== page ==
Hickey likes XLI and the industrial sector in general, thinking that earnings revisions have been revised downward to the point where they've overshot the mark—and that surprise to the upside may occur. He cites XLI by name, and why not? The fund leads the U.S. industrials segment in assets and dominates in liquidity, while delivering a basket that represents the segment well. Hickey notes that huge multinationals dominate the portfolio, and that's certainly true in the case of XLI. The ETF pulls from the S&P 500 rather than the full universe of U.S. stocks, so large-caps get an extra boost. Still, XLI's allocation to leader General Electric aligns with—rather than exceeds—competing cap-weighted ETFs. Note too that GE itself is becoming more "pure-play" industrials as it spins off financing operations.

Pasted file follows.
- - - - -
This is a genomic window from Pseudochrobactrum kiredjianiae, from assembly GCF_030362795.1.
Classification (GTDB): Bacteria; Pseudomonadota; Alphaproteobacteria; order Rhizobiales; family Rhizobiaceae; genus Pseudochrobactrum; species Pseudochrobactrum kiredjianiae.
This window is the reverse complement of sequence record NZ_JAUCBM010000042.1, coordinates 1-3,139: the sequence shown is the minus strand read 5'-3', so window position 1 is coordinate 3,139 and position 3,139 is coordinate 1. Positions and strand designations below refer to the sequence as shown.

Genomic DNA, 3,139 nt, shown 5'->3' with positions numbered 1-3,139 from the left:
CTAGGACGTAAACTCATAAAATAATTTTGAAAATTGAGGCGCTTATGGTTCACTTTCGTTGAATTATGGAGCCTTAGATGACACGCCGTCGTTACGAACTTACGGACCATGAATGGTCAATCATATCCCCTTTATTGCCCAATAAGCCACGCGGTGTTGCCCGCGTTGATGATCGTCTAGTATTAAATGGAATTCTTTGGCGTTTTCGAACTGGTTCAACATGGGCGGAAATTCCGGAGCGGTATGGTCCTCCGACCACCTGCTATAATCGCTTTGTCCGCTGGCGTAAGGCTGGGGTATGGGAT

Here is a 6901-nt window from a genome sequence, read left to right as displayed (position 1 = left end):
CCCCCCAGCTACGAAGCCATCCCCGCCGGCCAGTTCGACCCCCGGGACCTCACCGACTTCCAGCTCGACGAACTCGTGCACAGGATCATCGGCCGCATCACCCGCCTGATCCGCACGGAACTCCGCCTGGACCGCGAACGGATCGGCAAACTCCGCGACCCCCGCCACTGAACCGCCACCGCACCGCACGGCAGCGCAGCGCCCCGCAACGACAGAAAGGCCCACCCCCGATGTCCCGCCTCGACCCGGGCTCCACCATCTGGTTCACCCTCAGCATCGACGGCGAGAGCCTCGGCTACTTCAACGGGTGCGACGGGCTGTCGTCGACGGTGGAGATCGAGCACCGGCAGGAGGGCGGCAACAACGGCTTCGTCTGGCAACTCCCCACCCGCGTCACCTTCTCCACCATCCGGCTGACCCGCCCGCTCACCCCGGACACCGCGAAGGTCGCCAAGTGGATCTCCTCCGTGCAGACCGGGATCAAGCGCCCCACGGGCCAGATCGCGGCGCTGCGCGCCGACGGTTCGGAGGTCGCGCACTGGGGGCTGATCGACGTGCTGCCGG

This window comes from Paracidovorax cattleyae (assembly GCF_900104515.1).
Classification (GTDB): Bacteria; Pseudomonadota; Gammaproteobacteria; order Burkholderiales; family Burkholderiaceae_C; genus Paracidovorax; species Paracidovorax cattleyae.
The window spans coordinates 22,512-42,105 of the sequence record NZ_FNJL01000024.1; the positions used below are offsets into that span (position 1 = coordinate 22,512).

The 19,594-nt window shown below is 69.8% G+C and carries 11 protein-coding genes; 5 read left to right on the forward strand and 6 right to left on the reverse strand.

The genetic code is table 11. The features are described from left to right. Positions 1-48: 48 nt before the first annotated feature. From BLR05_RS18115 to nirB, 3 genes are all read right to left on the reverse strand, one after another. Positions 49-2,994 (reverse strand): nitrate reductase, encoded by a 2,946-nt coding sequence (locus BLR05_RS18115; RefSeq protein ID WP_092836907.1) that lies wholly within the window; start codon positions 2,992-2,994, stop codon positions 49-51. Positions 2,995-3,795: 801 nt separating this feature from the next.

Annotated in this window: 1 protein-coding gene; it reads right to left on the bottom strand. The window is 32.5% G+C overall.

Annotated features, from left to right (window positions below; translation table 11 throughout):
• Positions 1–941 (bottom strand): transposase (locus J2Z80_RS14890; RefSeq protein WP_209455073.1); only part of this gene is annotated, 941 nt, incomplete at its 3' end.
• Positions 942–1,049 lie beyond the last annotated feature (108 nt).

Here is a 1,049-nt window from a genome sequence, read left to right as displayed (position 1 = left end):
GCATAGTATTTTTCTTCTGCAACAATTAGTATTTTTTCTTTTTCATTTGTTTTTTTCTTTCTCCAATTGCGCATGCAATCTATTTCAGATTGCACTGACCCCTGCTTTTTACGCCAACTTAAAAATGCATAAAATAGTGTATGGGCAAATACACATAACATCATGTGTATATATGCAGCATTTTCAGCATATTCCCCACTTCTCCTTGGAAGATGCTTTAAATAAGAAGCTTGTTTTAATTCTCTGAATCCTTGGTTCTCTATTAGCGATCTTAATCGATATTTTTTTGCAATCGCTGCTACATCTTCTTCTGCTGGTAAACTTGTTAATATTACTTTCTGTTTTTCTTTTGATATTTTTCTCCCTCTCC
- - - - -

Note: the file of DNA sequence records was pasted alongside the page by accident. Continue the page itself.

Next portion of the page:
Another sector that has been hit hard by negative analyst sentiment recently is consumer staples. The earnings weakness caused by the dollar's strength in the large multinational companies that make up the sector is already baked into their stock prices. In Hickey's view, when the bar is set that low, it won't be hard for these companies to surpass earnings expectations and provide a reason for investors to bid up their shares again. VDC is our "Analyst Pick" for this sector. The fund delivers pure-play consumer staples exposure for a mere 12 bps annual fee. VDC tracks its index extremely well and has sufficient liquidity for large as well as retail investors.